Information for parents
Primary Schools across Birmingham are being forced by the Department for Education to become academies. One of the biggest areas of concern that has emerged from recent parent discussions is provision for children with special educational needs (SEN). This is a complex issue that is further complicated by differences between what the DfE claims about SEN and academies, and what children and parents actually experience in the real world. This post aims to highlight the main areas of concern for parents and bring together links and resources where parents can find out more.
This post will look at
- Admissions for SEN children seeking a place at an academy
- The obligations of an academy to meet a child’s needs
1. Admissions for SEN children seeking a place at an academy
The DfE claims that SEN children have the same rights of admission to an academy as they do to a maintained school because, they say, if an academy refuses admission, parents can appeal to the SEN Tribunal. But the SEN charity IPSEA (Independent parental special education advice) has been complaining to the Government for many years that this is not the case, and the SEN Tribunal has just recently made the decision that it cannot hear appeals on admissions to academies because it has no power to force an academy to admit a child with SEN.
Law firm Maxwell Gillott are acting for parents in this case which concerns the flagship academy Mossbourne. The case will have enormous implications for parents of statemented children.
Our major concern with the whole academy system is that in many cases academies are able to operate outside the laws that apply to all local authority schools. Read more from Maxwell Gillott …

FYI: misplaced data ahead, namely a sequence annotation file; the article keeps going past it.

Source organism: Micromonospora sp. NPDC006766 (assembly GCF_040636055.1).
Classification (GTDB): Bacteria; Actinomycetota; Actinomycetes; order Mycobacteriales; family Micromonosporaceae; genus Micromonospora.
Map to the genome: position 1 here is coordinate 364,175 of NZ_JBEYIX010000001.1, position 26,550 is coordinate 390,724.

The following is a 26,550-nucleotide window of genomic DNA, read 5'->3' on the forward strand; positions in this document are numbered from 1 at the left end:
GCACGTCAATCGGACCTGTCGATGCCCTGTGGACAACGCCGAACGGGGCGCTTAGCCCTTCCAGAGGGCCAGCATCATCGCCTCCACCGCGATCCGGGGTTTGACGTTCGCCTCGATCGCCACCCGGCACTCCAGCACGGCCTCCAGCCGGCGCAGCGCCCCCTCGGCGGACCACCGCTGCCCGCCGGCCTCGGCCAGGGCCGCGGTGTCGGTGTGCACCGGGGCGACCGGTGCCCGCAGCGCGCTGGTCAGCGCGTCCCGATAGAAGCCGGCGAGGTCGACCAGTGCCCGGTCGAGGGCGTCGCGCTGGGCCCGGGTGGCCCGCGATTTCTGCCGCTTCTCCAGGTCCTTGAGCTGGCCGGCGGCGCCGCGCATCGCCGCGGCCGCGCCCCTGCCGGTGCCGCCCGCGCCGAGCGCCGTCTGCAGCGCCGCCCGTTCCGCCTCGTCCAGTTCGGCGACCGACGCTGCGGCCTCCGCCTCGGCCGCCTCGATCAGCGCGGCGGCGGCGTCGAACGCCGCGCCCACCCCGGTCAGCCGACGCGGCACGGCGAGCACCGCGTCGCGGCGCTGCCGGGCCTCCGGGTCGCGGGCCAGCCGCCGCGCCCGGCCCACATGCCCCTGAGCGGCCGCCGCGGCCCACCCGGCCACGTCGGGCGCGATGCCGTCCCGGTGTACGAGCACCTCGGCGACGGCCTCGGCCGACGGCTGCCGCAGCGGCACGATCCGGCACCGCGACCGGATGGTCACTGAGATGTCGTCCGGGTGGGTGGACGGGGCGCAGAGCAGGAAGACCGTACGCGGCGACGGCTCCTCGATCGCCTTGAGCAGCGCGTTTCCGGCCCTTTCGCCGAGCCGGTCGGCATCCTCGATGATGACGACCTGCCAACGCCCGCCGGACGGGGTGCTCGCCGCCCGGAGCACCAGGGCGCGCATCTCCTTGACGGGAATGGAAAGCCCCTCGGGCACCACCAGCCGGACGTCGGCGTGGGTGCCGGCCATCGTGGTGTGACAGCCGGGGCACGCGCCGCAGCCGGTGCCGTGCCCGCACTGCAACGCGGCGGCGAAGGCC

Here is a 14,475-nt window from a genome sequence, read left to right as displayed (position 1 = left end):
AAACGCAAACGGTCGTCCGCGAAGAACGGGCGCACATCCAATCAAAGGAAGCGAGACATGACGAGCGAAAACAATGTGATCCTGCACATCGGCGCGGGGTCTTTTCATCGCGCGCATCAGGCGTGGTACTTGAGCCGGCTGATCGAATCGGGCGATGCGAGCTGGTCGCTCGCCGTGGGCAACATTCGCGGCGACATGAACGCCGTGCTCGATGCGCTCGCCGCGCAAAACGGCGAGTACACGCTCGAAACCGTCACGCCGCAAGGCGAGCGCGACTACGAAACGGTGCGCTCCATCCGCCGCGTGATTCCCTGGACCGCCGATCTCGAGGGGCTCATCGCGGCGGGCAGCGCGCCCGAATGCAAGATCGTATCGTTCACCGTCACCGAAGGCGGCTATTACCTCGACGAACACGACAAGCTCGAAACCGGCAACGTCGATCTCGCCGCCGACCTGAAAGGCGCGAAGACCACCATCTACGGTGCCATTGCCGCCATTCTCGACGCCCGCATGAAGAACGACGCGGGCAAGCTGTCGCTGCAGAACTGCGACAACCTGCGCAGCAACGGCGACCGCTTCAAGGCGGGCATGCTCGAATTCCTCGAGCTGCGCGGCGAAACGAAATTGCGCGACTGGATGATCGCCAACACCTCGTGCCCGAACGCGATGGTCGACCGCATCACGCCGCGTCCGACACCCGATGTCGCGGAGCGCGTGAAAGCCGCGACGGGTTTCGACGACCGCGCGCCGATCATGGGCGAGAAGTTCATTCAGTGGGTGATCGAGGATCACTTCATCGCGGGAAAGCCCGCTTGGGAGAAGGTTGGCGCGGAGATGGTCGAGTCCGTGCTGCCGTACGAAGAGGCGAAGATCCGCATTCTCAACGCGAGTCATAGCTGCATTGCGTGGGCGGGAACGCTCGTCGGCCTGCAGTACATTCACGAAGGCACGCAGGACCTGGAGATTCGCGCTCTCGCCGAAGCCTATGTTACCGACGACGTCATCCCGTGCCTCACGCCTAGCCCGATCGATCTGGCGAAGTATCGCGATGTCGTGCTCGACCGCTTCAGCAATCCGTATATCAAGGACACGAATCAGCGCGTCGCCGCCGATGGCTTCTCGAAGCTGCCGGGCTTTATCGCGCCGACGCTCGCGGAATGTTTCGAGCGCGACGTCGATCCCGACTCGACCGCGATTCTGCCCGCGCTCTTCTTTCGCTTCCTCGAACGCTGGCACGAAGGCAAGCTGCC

Barrister David Wolfe gives more detail on the SEN Tribunal’s decision on his blog ‘A Can of Worms’:
As explained here there have been rumblings for some while about whether SENDIST would start refusing to hear appeals from parents seeking places at academies for their children with statements of SEN. Read more from David Wolfe…
IPSEA is conducting a survey of parents with experience of academies refusing to take their statemented child:
IPSEA has been aware for a long time that parents of statemented children do not have the same right to obtain a place at an academy as they do if they want a maintained school place. Read more from IPSEA and take part in the survey…
2. The obligations of an academy to meet a child’s needs
The Department for Education claims that the obligations to meet a child’s needs that Academies have towards children with SEN are the same as for Maintained schools. But the SEN charity IPSEA says that this is not the case because rather than being covered directly by the laws that apply to maintained schools, an academy’s obligations are covered by a funding agreement between the academy and the DfE, however:
‘Parents and LAs are not parties to the FA contract and therefore do not have a direct right to challenge either party if they fail to follow any provision of the contract, such as the duty to have regard to the SEN Code of Practice.’
Furthermore there is no clear complaints procedure to deal with academies that fail to follow their funding agreements.
IPSEA has produced a document that explains this in more detail called ‘Academies – Current Issues’ which can be downloaded here
The barrister David Wolfe has documented concerns about SEN children being put on reduced timetables:
I am seeing and hearing about a growing number of pupils being placed by Academies on ‘reduced timetables‘, or on ‘vocational courses’ despite being clearly capable of full time and more academic courses. Read more from David Wolfe